President Obama laid out his deficit reduction package on Monday, calling for $1.5 trillion in new taxes as part of a plan to save $3.2 trillion over the next decade. The “increase taxes on the wealthy” angle garnered the bulk of the headlines. Proposals to end the Bush-era tax cuts for high-income households would raise a projected $800 billion. Limiting deductions for those earning more than $250,000 per year and eliminating other tax breaks for oil and gas companies are estimated to raise another $700 billion.

Trimming $248 billion from Medicare and another $72 billion from Medicaid — which, it was said, would mainly come from “reducing wasteful spending and overpayments” — was also part of the package.

While the general public didn’t notice, there were other components of the plan that definitely caught the attention of the life insurance industry.

The plan could impose a $6 billion hit on corporate-owned life insurance arrangements and raise $866 billion by turning the federal estate tax clock back to 2009. Another component is supposed to raise $1 billion over 10 years by making buyers of life insurance policies pay income taxes on the death benefits. Another $5 billion would come from modifying the dividends-received deduction for life insurance companies’ separate accounts.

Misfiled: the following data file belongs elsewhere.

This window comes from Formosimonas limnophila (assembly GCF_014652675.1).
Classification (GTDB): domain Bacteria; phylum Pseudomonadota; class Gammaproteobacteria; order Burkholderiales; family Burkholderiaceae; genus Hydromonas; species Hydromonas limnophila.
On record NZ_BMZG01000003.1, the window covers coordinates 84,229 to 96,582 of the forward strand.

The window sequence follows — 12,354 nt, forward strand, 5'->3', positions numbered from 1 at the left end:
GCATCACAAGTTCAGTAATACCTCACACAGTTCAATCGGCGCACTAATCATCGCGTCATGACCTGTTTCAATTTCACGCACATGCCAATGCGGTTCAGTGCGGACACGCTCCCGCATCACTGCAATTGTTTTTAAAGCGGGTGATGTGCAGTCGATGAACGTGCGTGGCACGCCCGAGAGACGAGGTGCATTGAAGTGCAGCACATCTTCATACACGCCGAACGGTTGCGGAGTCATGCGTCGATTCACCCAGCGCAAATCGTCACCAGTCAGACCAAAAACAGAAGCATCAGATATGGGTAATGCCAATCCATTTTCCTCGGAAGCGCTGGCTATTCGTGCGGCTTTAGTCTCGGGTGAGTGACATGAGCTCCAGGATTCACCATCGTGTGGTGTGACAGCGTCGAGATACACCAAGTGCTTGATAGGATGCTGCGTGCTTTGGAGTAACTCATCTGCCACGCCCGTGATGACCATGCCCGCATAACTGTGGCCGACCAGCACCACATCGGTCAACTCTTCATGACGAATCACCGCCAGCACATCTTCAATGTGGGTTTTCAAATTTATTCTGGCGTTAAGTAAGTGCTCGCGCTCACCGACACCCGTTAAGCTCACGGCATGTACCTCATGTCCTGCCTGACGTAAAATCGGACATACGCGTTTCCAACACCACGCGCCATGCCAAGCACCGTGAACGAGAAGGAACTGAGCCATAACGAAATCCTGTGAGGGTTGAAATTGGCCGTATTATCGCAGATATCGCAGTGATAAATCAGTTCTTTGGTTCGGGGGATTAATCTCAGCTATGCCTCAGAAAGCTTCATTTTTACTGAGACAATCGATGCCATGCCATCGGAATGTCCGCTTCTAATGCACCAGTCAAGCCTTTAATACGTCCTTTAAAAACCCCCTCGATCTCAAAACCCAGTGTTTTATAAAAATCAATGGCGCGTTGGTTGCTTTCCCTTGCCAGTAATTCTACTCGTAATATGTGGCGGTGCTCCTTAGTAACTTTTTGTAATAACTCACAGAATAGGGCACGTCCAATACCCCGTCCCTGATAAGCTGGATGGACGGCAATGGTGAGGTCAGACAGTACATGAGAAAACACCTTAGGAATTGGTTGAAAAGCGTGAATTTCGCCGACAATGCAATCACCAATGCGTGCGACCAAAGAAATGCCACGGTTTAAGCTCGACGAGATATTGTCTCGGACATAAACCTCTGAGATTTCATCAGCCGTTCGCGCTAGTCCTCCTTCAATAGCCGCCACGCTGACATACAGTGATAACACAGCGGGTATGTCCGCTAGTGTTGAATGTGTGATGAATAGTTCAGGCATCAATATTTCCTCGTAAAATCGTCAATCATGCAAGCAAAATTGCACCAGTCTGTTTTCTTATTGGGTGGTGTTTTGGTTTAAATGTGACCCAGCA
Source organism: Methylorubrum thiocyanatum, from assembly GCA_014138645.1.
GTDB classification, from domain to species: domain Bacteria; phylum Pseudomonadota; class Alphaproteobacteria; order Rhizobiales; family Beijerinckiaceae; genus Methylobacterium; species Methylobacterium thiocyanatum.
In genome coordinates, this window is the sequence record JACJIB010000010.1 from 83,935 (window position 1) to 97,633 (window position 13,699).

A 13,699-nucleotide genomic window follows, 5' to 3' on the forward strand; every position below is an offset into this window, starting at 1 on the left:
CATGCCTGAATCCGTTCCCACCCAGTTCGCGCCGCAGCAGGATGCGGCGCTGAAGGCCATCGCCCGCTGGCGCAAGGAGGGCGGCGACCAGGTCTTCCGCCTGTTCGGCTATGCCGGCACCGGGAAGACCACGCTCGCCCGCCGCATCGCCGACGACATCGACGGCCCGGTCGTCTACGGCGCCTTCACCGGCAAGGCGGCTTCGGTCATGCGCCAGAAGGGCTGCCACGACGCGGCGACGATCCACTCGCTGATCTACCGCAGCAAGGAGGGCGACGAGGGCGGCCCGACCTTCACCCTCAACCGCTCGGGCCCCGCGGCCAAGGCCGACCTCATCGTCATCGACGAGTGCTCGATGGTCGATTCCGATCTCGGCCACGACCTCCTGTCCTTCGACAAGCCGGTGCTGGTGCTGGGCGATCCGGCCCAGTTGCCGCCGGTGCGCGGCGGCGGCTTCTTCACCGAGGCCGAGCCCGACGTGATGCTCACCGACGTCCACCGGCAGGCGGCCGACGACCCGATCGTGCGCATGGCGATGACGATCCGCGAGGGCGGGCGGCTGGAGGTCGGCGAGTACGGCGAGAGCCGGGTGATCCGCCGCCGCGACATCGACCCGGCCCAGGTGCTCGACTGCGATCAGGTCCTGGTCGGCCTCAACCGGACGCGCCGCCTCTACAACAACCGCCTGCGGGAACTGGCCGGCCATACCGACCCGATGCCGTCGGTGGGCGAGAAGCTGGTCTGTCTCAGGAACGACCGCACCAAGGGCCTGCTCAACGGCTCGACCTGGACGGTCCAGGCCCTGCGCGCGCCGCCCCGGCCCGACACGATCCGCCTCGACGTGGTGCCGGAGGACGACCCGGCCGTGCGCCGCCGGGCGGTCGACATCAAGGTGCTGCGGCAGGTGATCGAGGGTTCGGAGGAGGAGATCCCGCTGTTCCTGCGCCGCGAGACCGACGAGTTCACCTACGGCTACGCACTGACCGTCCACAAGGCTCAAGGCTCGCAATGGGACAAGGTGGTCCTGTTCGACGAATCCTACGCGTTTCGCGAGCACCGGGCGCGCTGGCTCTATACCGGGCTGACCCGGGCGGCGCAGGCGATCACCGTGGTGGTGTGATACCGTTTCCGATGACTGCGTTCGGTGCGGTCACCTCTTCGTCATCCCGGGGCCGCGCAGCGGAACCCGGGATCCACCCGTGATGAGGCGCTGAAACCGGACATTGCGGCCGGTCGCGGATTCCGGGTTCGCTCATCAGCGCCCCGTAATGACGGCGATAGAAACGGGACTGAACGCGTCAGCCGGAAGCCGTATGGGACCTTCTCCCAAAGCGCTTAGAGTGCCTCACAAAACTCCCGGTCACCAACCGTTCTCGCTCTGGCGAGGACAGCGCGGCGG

While the perpetual gridlock between Democrats and Republicans will almost certainly keep most components of Obama’s package from ever becoming law in any identifiable form, you can count on the industry’s lobbying efforts to continue to fight the good fight when it comes to keeping negative insurance-related provisions off the books.

Jack Dolan, an American Council of Life Insurers representative, told our sister publication National Underwriter, “This unwise idea to tax Americans’ financial and retirement security has been proposed before. It hasn’t gone anywhere, and for good reason: it represents unsound public policy. We’re confident Congress will not adopt it this time, either.”

To read more from Brian Anderson, click here.

For more on taxes, see:

Breaking into tax preparation

Leveraging the Tax Reform Act for your business clients

Tax-free planning… without the heartburn